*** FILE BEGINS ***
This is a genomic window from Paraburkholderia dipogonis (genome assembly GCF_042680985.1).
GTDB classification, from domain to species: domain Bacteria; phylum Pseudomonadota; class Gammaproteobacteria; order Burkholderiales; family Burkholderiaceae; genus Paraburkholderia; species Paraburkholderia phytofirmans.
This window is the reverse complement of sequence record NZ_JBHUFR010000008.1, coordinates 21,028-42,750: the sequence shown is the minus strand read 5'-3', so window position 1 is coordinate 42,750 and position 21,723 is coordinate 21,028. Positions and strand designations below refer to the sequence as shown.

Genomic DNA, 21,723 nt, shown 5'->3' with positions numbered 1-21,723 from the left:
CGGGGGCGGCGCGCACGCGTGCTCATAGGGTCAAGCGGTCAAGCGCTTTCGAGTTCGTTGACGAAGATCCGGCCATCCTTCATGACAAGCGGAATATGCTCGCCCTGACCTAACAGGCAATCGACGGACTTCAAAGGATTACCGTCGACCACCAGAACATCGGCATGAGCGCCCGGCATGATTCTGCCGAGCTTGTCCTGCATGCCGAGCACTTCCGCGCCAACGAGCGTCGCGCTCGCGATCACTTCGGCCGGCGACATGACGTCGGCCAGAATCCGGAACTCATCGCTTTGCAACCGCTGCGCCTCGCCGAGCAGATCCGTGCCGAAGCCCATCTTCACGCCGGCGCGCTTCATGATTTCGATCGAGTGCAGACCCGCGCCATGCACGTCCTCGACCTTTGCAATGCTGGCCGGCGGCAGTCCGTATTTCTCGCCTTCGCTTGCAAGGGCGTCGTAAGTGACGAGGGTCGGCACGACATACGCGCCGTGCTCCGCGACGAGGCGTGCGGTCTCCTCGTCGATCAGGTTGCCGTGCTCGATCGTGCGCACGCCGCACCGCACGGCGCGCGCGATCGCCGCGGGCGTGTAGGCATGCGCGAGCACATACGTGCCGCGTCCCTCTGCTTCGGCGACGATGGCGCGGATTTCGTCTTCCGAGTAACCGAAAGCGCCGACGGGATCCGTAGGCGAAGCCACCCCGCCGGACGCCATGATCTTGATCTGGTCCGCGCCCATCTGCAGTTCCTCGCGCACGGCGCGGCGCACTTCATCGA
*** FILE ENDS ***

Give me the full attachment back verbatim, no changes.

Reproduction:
This is a genomic window from Paraburkholderia dipogonis (genome assembly GCF_042680985.1).
GTDB classification, from domain to species: domain Bacteria; phylum Pseudomonadota; class Gammaproteobacteria; order Burkholderiales; family Burkholderiaceae; genus Paraburkholderia; species Paraburkholderia phytofirmans.
This window is the reverse complement of sequence record NZ_JBHUFR010000008.1, coordinates 21,028-42,750: the sequence shown is the minus strand read 5'-3', so window position 1 is coordinate 42,750 and position 21,723 is coordinate 21,028. Positions and strand designations below refer to the sequence as shown.

Genomic DNA, 21,723 nt, shown 5'->3' with positions numbered 1-21,723 from the left:
CGGGGGCGGCGCGCACGCGTGCTCATAGGGTCAAGCGGTCAAGCGCTTTCGAGTTCGTTGACGAAGATCCGGCCATCCTTCATGACAAGCGGAATATGCTCGCCCTGACCTAACAGGCAATCGACGGACTTCAAAGGATTACCGTCGACCACCAGAACATCGGCATGAGCGCCCGGCATGATTCTGCCGAGCTTGTCCTGCATGCCGAGCACTTCCGCGCCAACGAGCGTCGCGCTCGCGATCACTTCGGCCGGCGACATGACGTCGGCCAGAATCCGGAACTCATCGCTTTGCAACCGCTGCGCCTCGCCGAGCAGATCCGTGCCGAAGCCCATCTTCACGCCGGCGCGCTTCATGATTTCGATCGAGTGCAGACCCGCGCCATGCACGTCCTCGACCTTTGCAATGCTGGCCGGCGGCAGTCCGTATTTCTCGCCTTCGCTTGCAAGGGCGTCGTAAGTGACGAGGGTCGGCACGACATACGCGCCGTGCTCCGCGACGAGGCGTGCGGTCTCCTCGTCGATCAGGTTGCCGTGCTCGATCGTGCGCACGCCGCACCGCACGGCGCGCGCGATCGCCGCGGGCGTGTAGGCATGCGCGAGCACATACGTGCCGCGTCCCTCTGCTTCGGCGACGATGGCGCGGATTTCGTCTTCCGAGTAACCGAAAGCGCCGACGGGATCCGTAGGCGAAGCCACCCCGCCGGACGCCATGATCTTGATCTGGTCCGCGCCCATCTGCAGTTCCTCGCGCACGGCGCGGCGCACTTCATCGA